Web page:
COVID-19 vaccination tied to reduced household transmission
COVID-19 transmission among household members may be reduced 40% to 50% when a person has been vaccinated 21 days or more, according to a New England Journal of Medicine letter to the editor yesterday.
The researchers looked at more than 1 million household contacts in England from Jan 4 to Feb 28 and found that both percentages and absolute numbers showed fewer secondary cases when the index patient had received at least one dose of the AstraZeneca/Oxford or the Pfizer/BioNTech COVID-19 vaccine 21 or more days prior. Of the index patients that were vaccinated, the researchers add that 93% hadn’t received their second vaccine dose yet.
By cross-referencing all lab-confirmed COVID-19 cases in England by address and looking at COVID-19 vaccine data, the researchers identified 960,765 unvaccinated household contacts of unvaccinated index patients. Of these, 96,898 contacts developed COVID-19 infection within 14 days (10.1%). In comparison, COVID-19 index patients who had received the AstraZeneca vaccine 21 or more days prior to infection had a total of 3,424 household contacts, of whom only 196 (5.7%) became infected. Pfizer-vaccinated index patients had 5,939 linked household contacts, of whom 371 (6.2%) developed subsequent COVID-19 infections.
“Vaccination against severe acute respiratory syndrome coronavirus 2 (SARS-CoV-2) prevents infection and reduces the severity of coronavirus disease 2019 (Covid-19) in vaccinated persons,” the researchers write. “Assessment of infection risks among household contacts according to the timing of vaccination of the index patient showed protective effects when the vaccine had been administered at least 14 days before the positive test.”
Jun 23 N Engl J Med letter
Study: Skin reactions occur in about 2% of mRNA vaccine recipients
A study yesterday in JAMA Dermatology shows that, among 40,000 healthcare employees receiving either the Pfizer or Moderna mRNA vaccines, only 1.9% reported injection-site skin reactions, including itching, rash, and swelling, after their first dose.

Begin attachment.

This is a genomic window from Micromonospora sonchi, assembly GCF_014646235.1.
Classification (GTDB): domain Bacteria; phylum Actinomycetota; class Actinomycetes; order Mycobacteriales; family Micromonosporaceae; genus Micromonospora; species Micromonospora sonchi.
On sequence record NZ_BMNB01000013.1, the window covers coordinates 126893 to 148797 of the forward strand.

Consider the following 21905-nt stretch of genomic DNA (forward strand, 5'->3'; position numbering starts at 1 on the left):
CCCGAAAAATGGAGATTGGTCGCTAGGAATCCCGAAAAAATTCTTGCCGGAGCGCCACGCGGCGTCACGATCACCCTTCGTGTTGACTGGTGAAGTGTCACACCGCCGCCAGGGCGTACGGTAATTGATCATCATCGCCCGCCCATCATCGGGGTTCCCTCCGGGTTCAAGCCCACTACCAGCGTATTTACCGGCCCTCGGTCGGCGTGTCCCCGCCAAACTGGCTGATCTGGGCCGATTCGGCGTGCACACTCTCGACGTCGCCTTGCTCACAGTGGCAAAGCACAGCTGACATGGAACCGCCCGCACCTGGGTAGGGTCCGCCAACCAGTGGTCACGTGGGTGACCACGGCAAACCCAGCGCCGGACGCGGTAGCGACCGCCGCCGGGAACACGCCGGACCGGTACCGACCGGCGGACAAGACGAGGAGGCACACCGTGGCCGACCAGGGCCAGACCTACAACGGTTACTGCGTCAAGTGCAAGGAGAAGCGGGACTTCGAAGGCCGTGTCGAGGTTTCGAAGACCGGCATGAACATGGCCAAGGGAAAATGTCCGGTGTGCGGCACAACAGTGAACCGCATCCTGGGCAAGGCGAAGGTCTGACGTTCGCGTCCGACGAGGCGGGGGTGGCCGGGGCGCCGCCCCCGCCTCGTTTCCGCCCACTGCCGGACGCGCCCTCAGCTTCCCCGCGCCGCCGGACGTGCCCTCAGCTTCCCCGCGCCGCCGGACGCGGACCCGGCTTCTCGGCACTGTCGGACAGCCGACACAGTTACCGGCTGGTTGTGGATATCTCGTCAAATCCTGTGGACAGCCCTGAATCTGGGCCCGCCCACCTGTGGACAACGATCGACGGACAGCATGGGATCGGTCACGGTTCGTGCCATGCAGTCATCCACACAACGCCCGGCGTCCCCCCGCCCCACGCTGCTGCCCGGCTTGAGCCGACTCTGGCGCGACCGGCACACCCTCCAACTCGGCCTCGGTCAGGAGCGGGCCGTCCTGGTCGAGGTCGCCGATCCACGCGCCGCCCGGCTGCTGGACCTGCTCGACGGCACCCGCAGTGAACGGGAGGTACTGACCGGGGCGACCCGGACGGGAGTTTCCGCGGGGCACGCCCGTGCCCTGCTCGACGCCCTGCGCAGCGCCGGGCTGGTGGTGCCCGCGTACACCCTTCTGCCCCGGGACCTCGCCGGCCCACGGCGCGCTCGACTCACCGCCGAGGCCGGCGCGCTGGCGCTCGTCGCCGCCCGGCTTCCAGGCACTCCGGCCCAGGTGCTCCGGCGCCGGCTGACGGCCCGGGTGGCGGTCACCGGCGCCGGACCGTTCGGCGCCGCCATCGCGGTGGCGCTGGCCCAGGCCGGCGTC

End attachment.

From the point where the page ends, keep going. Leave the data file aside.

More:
“With more than 600 employees with first-dose cutaneous reactions included, 83% did not have recurrent cutaneous reactions. An additional 2.3% reported cutaneous reactions only after the second dose of the vaccine,” the authors said.
The study was based on surveys completed by 40,640 employees of Massachusetts General Hospital (MGH) after the first dose of vaccine. Women were more likely than men to report the adverse reaction (85% of reactions), and White people reported more reactions (62%) compared with minorities (7% Black, 12% Asian).
“This is the first information we have on risk of recurrence of skin reactions after dose 2 when there is a dose 1 reaction. Our findings could provide critical reassurance to people with rashes, hives and swelling after dose 1 of their mRNA vaccines,” said study lead Kimberly G. Blumenthal, MD, MSc, in an MGH press release.
Cutaneous reactions, unlike anaphylaxis, are not a contraindication to revaccination, and referral to a dermatologist or allergist is typically not necessary unless the patient has an immediate or severe reaction, the authors advise.
In another study published in the same journal, authors found a weak correlation between COVID-19 infection and chilblains, small raised red rashes on hands and feet, usually associated with exposure to the cold.
The authors looked at 780 patients with chilblains in Northern California reported during the pandemic, and found only 17 of 456 (3.7%) tested positive for COVID-19, and only 9 of 456 (2.0%) were positive for COVID-19 within 6 weeks of the chilblains diagnosis.
Jun 23 JAMA Dermatol vaccine reactions study
Jun 23 MGH press release
Jun 23 JAMA Dermatol chilblains study